By Susan Scutti, CNN
Many sugar-sweetened beverages have little to no nutritional value and lots of calories, and their harmful health effects have been well-documented. Now, a study links drinking too many sugary beverages — and even 100% natural fruit juices — to an increased risk of early death.
Specifically, drinking an excessive amount of fruit juice could lead to an increased risk of premature death ranging from 9% to 42%, according to the study, published Friday in the journal JAMA Network Open.
Overall, the sugars found in orange juice, although naturally occurring, are pretty similar to the sugars added to soda and other sweetened beverages, the study suggests.
“Sugary beverages, whether soft drinks or fruit juices, should be limited,” Jean A. Welsh, a co-author of the study and an assistant professor in the Department of Pediatrics at Emory University in Atlanta, wrote in an email.
Cardiovascular disease link
Seven US cities, including New York and most recently Philadelphia, have levied taxes on sweetened drinks with added sugar in an effort to reduce consumption. These laws often highlight how soda and other sugary beverages contribute to the obesity epidemic among kids and high rates of diabetes among adults.
The new study defined “sugary beverages” as both sugar-sweetened thirst-quenchers, like soda and fruit-flavored infusions, and 100% natural fruit juices that have no added sugar. So how does fruit juice stack up against soda?
“Previous research has shown that high consumption of sugars like those in soft drink and fruit juices is linked to several cardiovascular disease risk factors,” Welsh explained. Obesity, diabetes and elevated triglycerides (a type of fat found in the blood) are among the risk factors linked to excessive sugar intake. “Few studies have been able to look at how this consumption might impact mortality risk,” she said.
To address this issue, she and her colleagues repurposed data from the Reasons for Geographic and Racial Differences in Stroke study, which seeks to understand why more African-Americans die from strokes than other races and why people in the Southeast have more strokes than those in other areas of the United States.
Drawing from this multiethnic study, Welsh and her coauthors analyzed data from 13,440 adults 45 and older, nearly 60% men and almost 71% of them overweight or obese.
People who consumed 10% or more of their daily calories as sugary beverages had a 44% greater risk of dying due to coronary heart disease and a 14% greater risk of an early death from any cause compared with people who consumed less than 5% of their daily calories as sugary beverages, the study showed.
Each additional 12-ounce serving of fruit juice per day was associated with a 24% higher risk of death from any cause, and each additional 12-ounce serving of sugary beverages per day was associated with an 11% higher risk. A similar relationship between sugary beverages and death due to coronary heart disease was not found.
“In looking at our results for sugar-sweetened beverages and juices independently, we need to be clear that the risk presented is relative to that present in the lowest consumers of each,” Welsh explained.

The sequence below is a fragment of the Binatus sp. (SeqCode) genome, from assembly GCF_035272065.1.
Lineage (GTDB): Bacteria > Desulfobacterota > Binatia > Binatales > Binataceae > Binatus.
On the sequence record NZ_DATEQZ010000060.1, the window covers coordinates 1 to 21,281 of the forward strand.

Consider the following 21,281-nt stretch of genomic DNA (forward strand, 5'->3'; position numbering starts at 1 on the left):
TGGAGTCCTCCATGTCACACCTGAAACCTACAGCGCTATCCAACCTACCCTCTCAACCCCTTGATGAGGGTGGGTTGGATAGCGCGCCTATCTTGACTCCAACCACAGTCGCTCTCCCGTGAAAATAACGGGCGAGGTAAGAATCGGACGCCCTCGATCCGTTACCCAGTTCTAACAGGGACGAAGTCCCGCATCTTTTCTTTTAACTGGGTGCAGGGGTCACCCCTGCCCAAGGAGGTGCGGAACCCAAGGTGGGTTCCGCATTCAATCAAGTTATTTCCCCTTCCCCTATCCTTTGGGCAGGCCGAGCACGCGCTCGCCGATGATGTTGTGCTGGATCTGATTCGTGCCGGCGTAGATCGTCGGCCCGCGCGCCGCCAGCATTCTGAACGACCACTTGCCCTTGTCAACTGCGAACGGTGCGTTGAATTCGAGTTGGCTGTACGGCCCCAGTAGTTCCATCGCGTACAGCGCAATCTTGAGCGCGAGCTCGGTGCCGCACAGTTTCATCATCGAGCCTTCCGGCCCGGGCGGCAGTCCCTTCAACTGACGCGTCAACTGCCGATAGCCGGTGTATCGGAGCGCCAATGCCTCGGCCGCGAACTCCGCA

She was not surprised by the findings. She and her co-authors said “a number of possible biological mechanisms” explain the elevated risk of death. For example, research suggests that sugary beverages increase insulin resistance, which is known to raise the risk of cardiovascular disease, while fructose consumption may stimulate hormones that promote weight gain around the waist — another cardiovascular disease risk factor.
Recommended amounts of fruit juice
This is one of the first studies to examine the relationship between sugary drinks, including 100% fruit juices, and early death, wrote Marta Guasch-Ferre, a research scientist in the Department of Nutrition at Harvard T.H. Chan School of Public Health and Dr. Frank B. Hu, a professor of medicine at Harvard Medical School, in an editorial published alongside the new study.
However, the study is limited in what it can tell us, noted Guasch-Ferré and Hu, who were not involved in the research. Because so few coronary heart disease-related deaths occurred, the analysis here is considered weak; more time and a higher number of participants would probably give a stronger signal either way. Also, each participant’s sugary drink consumption was recorded at the start of the study only, based entirely on self-reporting, which is not considered reliable.
“Although fruit juices may not be as deleterious as sugar-sweetened beverages, their consumption should be moderated in children and adults, especially for individuals who wish to control their body weight,” Guasch-Ferré and Hu wrote.
The recommendations for kids between 1 and 6 years old are to limit fruit juice consumption to 6 ounces per day, while children 7 years and older, teens and adults should limit fruit juice to 8 ounces per day, according to the American Academy of Pediatrics and the Dietary Guidelines for Americans.
“Further research is needed to examine the health risks and potential benefits of specific fruit juices,” Guasch-Ferré and Hu said.
Welsh said we need to consider both fruit juices and sugar-sweetened beverages when we think about how much sugar we consume each day. Between the two, she tipped the scales in favor of fruit juice: “Given its vitamin and mineral content, fruit juice in small amounts may have a beneficial effect that isn’t seen with sodas and other sugar-sweetened beverages.”